Contrary to the common belief that exposing your child to alcohol earlier on in life deters abuse of the product, it actually isn’t proven. Parents often think if you let kids dabble it will eliminate heavy drinking and alcohol abuse down the road. Some parents believe sipping wine, having a beer or two, or dabbling in other “controlled” alcoholic beverages is harmless when done in their presence. They believe early exposure to alcohol and underage drinking with parents can help mitigate the glamour of it, making it normalized, thus them not abusing it later in life. They believe it will make their teens less likely to use alcohol as a form of rebellion. Also, parents feel they can model responsible drinking behavior. Experts in the addiction field say this is a treacherous approach. Therefore, it is important to prevent early exposure to alcohol.
Early Exposure to Alcohol is Not a Solution
A research team from the University of North Carolina at Chapel Hill (UNC) sought to find out how many parents subscribe to the approach of early exposure to alcohol in a teen’s life. Researchers conducted telephone interviews with mothers and their children on the subject of children’s alcohol exposure. They were surprised to discover how many parents believe that early alcohol consumption prevents problem drinking. 1,050 mothers and their third-grade children were interviewed, and a large number felt that such an approach was a viable one to take with their children.
The results published in the Archives of Pediatrics & Adolescent Medicine highlight the following as well:
- Roughly 20 percent of moms thought exposing children to alcohol early in life would help them in their teen years
- Two-fifths of moms in the study believe that not allowing alcohol would make them want it more
- Furthermore, one-third of third-grade kids admitted to drinking wine and/or beer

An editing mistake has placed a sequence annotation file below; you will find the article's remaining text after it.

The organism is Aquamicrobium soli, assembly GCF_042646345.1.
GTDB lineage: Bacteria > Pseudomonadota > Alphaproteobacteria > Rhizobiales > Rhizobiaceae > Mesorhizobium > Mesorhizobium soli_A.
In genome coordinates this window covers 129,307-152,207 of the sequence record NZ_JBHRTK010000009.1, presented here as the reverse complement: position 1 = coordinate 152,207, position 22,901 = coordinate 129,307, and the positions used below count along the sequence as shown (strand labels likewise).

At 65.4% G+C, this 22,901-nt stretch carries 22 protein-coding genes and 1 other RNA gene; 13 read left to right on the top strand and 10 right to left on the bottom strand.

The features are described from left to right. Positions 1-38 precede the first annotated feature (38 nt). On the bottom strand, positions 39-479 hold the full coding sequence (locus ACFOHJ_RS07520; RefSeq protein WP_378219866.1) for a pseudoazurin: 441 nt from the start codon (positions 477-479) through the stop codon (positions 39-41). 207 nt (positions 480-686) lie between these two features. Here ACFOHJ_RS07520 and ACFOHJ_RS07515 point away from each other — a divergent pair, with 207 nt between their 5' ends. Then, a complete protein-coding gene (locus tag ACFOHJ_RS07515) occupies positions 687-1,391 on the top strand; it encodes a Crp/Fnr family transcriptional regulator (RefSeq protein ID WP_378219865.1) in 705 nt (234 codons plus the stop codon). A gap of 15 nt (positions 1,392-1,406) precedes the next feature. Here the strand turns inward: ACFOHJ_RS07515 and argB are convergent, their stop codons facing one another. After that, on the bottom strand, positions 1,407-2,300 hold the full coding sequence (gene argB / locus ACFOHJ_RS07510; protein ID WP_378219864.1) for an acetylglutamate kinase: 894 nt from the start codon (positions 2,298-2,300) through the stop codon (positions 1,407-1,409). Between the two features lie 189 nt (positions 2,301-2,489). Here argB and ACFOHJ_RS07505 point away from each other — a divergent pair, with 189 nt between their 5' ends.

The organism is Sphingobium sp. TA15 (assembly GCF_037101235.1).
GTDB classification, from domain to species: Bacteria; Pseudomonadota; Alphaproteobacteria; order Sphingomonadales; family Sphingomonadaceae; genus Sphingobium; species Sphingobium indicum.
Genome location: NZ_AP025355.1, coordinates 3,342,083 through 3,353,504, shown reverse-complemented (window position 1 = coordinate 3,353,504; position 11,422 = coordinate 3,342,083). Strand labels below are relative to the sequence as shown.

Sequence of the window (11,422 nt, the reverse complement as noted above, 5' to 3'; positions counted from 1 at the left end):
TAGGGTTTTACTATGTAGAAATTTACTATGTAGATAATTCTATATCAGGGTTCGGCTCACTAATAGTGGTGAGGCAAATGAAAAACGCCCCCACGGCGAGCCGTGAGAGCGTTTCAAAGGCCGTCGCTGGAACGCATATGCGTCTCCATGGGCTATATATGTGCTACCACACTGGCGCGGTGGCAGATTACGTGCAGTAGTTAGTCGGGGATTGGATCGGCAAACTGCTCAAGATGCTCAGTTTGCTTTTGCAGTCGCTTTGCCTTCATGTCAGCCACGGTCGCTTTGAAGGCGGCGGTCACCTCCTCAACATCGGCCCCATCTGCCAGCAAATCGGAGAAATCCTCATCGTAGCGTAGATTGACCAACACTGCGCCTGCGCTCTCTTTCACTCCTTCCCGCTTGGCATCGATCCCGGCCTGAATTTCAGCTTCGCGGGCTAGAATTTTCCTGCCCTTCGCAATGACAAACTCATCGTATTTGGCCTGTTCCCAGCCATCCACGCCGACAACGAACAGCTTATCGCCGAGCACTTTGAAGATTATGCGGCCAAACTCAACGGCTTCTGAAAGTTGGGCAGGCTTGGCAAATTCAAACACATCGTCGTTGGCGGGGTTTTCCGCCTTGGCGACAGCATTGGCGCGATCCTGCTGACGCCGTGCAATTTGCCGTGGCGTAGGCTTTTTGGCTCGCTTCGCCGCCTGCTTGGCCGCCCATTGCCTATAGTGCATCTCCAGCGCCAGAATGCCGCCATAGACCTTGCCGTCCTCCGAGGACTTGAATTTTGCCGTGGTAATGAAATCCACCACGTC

Researchers Find Parents’ Assumptions About Teenagers and Alcohol Exposure is Incorrect
Many parents believed their children would be more responsible. There is no evidence for this. Head researcher Christine Jackson says additional studies are needed. She also wants to understand where “…the relationship between early sipping and alcohol use in adolescence” began.
The earlier a child drinks alcohol, the greater the risk. In this study, the parents had kids who drank. Experts believe alcohol exposure is not a good thing. But don’t avoid the topic. Parents can have open and honest discussions about alcohol. But do not allow kids and teens to drink.
The findings illustrate a big gap between what parents believe their children will do under adult supervision and what children do without adult supervision. Lead researcher Christine Jackson explains the importance of making this distinction: “An early introduction to alcohol, even when it is limited to sips and even when it is meant to discourage child interest in alcohol, could backfire and lead to more drinking later on.”
Clearly, an emphasis on moderation over the inherent dangers of alcohol abuse is a problematic approach to take with teens. Unfortunately, teens lack the experiential filters needed to make positive decisions. Also, the teen brain is still developing. Indeed, the developing teen tends to lack impulse control and fails to recognize obvious dangers and risky situations.
In conclusion, why would a parent want to roll the dice? Given the data, it is best to delay exposure and protect your kids.
Image courtesy of Thomas Martensen for Unsplash.